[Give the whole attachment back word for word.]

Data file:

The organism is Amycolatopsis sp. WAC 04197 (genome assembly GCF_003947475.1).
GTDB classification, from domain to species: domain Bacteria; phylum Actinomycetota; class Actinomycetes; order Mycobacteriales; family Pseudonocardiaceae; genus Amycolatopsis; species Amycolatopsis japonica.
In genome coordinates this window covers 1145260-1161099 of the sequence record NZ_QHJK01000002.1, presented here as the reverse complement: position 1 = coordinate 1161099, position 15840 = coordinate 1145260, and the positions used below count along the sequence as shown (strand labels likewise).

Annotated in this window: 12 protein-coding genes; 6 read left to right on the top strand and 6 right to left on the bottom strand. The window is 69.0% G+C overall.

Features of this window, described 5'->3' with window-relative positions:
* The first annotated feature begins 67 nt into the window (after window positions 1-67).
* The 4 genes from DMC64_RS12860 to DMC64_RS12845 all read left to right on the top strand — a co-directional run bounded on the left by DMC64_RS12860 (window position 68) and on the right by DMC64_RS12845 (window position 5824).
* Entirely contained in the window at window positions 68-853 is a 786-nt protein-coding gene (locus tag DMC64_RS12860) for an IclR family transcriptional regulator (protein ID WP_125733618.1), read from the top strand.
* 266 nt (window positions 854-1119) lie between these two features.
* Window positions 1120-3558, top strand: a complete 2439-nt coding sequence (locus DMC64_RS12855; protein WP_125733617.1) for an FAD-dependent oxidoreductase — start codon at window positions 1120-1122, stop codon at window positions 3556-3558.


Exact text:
The organism is Amycolatopsis sp. WAC 04197 (genome assembly GCF_003947475.1).
GTDB classification, from domain to species: domain Bacteria; phylum Actinomycetota; class Actinomycetes; order Mycobacteriales; family Pseudonocardiaceae; genus Amycolatopsis; species Amycolatopsis japonica.
In genome coordinates this window covers 1145260-1161099 of the sequence record NZ_QHJK01000002.1, presented here as the reverse complement: position 1 = coordinate 1161099, position 15840 = coordinate 1145260, and the positions used below count along the sequence as shown (strand labels likewise).

Annotated in this window: 12 protein-coding genes; 6 read left to right on the top strand and 6 right to left on the bottom strand. The window is 69.0% G+C overall.

Features of this window, described 5'->3' with window-relative positions:
* The first annotated feature begins 67 nt into the window (after window positions 1-67).
* The 4 genes from DMC64_RS12860 to DMC64_RS12845 all read left to right on the top strand — a co-directional run bounded on the left by DMC64_RS12860 (window position 68) and on the right by DMC64_RS12845 (window position 5824).
* Entirely contained in the window at window positions 68-853 is a 786-nt protein-coding gene (locus tag DMC64_RS12860) for an IclR family transcriptional regulator (protein ID WP_125733618.1), read from the top strand.
* 266 nt (window positions 854-1119) lie between these two features.
* Window positions 1120-3558, top strand: a complete 2439-nt coding sequence (locus DMC64_RS12855; protein WP_125733617.1) for an FAD-dependent oxidoreductase — start codon at window positions 1120-1122, stop codon at window positions 3556-3558.